Catch fish with Mike Ladle.

Catch Fish with
Mike Ladle

Information Page


For anyone unfamiliar with the site always check the FRESHWATER, SALTWATER and TACK-TICS pages. The Saltwater page now extends back as a record of over several years of (mostly) sea fishing and may be a useful guide as to when to fish. The Freshwater stuff is also up to date now. I keep adding to both. These pages are effectively my diary and the latest will usually be about fishing in the previous day or two. As you see I also add the odd piece from my friends and correspondents if I've not been doing much. The Tactics pages which are chiefly 'how I do it' plus a bit of science are also updated regularly and (I think) worth a read (the earlier ones are mostly tackle and 'how to do it' stuff).

07 March 2008

Why did I do that?

I expect that some of you noticed my deliberate mistake on the last 'saltwater' page. There was nothing to do with sea angling at all in the piece from my pal Stu. Is Mike going senile or what? You might well ask. Well the truth is that although, for convenience, I have divided my website into fresh and saltwater pages this is not the way I think about fishing. In my opinion one of the greatest mistakes made in the history of our sport was when it was divided up into game, coarse and sea factions. In fact there is really no difference between these branches of angling and I try to introduce my grandchildren to a wide range of tackle and tactics.

Of course you sometimes need to use different approaches to the conditions that you encounter. In rivers and lakes it is rare to fish in water more than a few feet in depth while boat fishing in the sea often requires big multiplying reels and heavy weights (although braided lines have made quite a difference here). Lakes and ponds hardly ever have much current while in rivers and seas this is a major factor and has encouraged the development of grip leads, fast sinking fly lines, diving plug baits, weighted swim feeders and the like. Often, a tactic intended for one situation can be successfully adapted to something quite different. Soft plastic lures evolving from the Redgills developed for pollack and bass are now widely used for catching pike and perch. Circle hooks originally intended for use on set lines in the sea have proved to be an effective way of catching, and consistently lip hooking, fish such as pike and perch. Fly fishing with lures intended for reservoir trout is a very effective method to use for bass in saltwater and dry fly gear can provide outstanding sport with grey mullet (given the right conditions).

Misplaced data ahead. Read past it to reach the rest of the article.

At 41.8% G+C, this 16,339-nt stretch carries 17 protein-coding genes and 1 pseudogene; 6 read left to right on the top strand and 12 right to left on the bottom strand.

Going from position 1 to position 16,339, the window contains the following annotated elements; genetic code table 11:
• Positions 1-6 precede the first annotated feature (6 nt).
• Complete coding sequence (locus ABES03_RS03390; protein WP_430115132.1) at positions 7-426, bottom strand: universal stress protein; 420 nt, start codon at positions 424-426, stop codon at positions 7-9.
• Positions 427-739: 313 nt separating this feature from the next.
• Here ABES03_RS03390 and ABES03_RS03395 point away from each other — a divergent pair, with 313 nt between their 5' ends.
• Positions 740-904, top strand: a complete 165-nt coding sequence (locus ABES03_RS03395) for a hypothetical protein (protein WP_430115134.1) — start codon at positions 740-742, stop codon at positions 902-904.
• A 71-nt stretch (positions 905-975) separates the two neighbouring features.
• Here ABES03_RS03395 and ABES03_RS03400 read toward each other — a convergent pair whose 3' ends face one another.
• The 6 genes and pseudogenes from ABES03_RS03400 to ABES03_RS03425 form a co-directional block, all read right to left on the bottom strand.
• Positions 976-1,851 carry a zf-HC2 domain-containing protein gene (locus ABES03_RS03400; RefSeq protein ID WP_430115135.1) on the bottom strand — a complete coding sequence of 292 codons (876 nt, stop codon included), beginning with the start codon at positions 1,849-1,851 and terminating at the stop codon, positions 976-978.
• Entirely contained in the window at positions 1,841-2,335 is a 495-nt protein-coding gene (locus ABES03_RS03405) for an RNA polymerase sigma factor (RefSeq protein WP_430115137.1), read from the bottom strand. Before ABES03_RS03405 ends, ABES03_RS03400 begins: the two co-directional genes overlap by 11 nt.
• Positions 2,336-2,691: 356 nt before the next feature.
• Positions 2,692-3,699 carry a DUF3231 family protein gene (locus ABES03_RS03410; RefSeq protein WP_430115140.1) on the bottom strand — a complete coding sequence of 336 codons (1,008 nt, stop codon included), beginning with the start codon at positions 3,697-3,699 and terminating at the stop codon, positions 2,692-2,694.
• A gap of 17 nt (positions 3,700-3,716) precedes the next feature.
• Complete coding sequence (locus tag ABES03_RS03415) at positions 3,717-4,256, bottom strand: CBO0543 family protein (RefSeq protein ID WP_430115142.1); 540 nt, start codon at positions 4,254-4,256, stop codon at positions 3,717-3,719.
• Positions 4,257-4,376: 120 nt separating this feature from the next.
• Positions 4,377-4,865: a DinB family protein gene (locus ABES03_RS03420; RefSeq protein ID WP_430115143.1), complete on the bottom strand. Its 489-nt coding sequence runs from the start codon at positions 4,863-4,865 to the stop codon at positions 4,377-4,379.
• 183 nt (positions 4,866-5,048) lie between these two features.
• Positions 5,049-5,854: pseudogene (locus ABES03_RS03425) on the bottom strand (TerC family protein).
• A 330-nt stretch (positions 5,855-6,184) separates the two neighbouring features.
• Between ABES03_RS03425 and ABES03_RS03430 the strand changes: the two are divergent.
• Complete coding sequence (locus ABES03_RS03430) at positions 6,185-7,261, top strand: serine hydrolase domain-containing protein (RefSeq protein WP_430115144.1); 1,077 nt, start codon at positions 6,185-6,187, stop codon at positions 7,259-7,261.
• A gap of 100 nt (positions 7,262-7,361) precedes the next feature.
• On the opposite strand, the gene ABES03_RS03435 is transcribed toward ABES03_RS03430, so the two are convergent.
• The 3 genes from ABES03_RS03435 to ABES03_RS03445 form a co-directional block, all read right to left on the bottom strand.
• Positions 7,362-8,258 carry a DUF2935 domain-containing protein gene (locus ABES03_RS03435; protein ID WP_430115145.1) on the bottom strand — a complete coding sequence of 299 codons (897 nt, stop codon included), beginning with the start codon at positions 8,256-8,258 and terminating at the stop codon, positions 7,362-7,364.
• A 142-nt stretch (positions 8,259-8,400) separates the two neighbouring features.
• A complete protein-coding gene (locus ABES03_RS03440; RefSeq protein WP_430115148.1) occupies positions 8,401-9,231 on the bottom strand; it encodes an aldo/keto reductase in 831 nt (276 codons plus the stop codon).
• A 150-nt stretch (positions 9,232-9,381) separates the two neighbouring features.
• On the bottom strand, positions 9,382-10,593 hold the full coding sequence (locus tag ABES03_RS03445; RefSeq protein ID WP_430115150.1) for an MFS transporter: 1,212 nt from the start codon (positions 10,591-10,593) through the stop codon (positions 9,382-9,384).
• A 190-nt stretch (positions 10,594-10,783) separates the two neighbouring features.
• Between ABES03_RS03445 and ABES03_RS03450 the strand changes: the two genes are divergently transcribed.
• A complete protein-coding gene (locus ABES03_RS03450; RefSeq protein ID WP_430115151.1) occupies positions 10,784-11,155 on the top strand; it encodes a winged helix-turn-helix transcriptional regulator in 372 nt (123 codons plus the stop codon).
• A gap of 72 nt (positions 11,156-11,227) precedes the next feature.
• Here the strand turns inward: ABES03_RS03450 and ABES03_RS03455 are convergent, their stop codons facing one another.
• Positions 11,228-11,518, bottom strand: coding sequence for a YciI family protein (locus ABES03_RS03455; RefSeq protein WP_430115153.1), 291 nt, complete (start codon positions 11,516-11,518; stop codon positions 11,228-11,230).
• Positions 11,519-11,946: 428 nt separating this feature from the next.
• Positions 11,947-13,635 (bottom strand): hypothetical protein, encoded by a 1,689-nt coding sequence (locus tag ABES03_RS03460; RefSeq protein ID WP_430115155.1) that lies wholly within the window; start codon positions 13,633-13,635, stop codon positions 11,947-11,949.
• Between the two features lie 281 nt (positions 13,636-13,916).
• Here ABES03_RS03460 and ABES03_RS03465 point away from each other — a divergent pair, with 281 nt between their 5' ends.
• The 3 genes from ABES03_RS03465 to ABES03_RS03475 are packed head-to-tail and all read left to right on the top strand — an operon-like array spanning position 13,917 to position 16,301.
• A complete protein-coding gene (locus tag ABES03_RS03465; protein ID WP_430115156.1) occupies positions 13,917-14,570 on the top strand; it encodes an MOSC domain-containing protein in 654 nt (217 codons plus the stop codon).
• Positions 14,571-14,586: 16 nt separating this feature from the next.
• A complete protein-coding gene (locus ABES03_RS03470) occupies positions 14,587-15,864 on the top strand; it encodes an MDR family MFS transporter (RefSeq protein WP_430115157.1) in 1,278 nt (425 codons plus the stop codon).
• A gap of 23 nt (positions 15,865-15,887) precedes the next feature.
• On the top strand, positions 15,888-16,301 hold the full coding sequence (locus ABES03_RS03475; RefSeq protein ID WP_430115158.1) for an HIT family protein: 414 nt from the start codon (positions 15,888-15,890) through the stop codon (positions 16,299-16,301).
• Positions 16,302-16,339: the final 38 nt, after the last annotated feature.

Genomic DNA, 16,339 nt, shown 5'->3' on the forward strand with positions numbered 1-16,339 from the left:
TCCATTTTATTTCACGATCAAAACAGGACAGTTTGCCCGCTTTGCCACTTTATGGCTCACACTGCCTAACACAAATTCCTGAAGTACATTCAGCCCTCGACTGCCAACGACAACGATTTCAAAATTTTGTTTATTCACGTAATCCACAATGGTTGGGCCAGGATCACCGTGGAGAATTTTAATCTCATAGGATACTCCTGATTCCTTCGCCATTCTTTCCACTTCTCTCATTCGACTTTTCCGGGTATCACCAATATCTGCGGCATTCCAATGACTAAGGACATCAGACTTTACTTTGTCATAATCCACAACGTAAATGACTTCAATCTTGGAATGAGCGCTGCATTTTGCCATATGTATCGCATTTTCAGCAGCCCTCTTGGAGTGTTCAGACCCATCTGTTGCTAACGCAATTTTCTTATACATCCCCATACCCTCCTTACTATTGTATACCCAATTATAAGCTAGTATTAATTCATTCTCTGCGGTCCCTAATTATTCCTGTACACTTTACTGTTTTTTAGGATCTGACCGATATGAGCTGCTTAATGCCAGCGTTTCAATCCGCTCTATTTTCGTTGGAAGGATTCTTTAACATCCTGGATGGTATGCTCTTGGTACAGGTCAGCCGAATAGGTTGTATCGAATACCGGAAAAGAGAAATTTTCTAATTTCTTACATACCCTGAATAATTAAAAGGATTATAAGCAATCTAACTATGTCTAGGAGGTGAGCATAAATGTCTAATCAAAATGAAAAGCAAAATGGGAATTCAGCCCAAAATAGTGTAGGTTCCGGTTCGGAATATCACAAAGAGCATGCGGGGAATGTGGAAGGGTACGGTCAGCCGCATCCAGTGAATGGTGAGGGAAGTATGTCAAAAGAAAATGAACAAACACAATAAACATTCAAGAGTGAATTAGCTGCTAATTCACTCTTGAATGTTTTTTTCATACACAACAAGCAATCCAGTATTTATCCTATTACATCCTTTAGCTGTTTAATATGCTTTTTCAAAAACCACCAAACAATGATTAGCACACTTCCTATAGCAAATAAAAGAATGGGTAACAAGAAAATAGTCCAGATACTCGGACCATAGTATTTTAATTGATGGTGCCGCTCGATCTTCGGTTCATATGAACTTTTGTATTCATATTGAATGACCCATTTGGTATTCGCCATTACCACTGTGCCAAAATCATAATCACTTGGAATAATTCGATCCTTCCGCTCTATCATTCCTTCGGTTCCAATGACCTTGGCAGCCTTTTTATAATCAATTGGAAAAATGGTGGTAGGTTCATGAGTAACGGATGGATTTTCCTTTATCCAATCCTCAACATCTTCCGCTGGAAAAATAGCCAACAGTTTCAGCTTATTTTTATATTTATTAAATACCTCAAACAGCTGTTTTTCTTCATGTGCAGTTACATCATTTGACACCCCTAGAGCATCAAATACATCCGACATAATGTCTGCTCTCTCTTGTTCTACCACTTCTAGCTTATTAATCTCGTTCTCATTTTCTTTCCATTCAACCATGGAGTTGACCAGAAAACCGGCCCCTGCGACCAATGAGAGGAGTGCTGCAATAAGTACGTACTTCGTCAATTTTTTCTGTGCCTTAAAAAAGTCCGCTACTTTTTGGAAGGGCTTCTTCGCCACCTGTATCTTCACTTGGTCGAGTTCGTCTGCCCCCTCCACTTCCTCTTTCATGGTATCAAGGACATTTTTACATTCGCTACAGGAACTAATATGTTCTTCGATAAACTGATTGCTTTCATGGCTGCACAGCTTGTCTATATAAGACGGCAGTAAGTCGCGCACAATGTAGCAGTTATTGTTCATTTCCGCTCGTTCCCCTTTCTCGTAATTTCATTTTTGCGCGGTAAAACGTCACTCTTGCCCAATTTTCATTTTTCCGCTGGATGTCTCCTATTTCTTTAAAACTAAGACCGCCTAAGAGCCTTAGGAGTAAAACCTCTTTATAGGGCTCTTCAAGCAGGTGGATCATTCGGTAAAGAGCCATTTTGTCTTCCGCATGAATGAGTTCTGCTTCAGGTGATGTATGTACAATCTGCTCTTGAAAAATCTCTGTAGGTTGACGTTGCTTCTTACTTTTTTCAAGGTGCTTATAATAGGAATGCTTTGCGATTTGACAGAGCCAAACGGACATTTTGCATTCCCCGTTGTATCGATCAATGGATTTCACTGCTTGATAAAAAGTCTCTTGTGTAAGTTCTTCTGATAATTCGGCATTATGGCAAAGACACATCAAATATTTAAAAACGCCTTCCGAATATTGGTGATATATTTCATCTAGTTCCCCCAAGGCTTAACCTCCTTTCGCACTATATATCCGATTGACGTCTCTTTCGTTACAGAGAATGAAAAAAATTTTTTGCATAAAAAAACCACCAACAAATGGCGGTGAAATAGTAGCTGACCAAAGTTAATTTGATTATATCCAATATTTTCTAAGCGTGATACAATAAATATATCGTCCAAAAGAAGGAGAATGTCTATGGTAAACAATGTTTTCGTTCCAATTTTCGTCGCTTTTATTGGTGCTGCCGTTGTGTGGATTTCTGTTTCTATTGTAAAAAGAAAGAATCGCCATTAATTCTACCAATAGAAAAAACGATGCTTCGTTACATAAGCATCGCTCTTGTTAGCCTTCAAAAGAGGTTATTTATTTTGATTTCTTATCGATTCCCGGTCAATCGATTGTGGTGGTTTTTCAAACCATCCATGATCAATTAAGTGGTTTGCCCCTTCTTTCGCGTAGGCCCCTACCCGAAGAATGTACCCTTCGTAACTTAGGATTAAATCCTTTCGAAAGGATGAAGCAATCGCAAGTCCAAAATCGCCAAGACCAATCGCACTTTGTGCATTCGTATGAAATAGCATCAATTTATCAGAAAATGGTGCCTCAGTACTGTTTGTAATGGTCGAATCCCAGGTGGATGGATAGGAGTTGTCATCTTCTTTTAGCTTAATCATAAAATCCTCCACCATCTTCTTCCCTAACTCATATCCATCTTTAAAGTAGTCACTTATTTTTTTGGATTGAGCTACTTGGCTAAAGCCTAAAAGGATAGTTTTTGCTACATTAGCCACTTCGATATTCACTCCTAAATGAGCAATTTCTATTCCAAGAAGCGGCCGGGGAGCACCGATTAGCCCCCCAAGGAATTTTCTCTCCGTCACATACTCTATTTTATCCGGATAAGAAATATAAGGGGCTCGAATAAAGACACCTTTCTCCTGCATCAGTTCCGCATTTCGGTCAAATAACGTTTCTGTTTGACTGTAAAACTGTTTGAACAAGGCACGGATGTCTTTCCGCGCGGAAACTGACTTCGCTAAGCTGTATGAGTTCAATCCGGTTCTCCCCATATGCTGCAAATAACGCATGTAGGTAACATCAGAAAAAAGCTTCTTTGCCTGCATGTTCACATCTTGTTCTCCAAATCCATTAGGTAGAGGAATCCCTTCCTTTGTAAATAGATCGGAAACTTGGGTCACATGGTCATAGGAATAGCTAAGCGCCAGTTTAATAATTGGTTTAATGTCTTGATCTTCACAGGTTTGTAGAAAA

Anyway, I suppose what I'm trying to say is that, to judge from the magazines on sale, most anglers still seem to slot themselves into categories - sea angler, game angler, coarse fisherman - or even much more specific - trout fly angler, pole angler, boat fisherman, mullet angler, pike angler, lure fisherman, carp angler, etc. Of course there's nothing wrong with enjoying a particular facet of the sport and in any case your approach to fishing is often governed by what is readily available. Despite the seeming reluctance to accept the fact that we have a great deal in common, there's a lot to be said for just being an angler who, like myself, is happy to fish for anything that swims with whatever method seems appropriate. Last night I was on the phone to a friend Phil Hyde who is an enthusiastic and longstanding angling tutor. Phil was telling me that, at long last, because 'the powers that be' in Sport England will only speak to one representative body, the coarse, game and sea brigades are beginning to pull together. Hallelujah!!!

If you have any comments or questions about fish, methods, tactics or 'what have you!' get in touch with me by sending an E-MAIL to -


Young Ben with a wrasse.


- and with a lure caught perch.


- and a lure caught trout.


- and a fly caught pollack.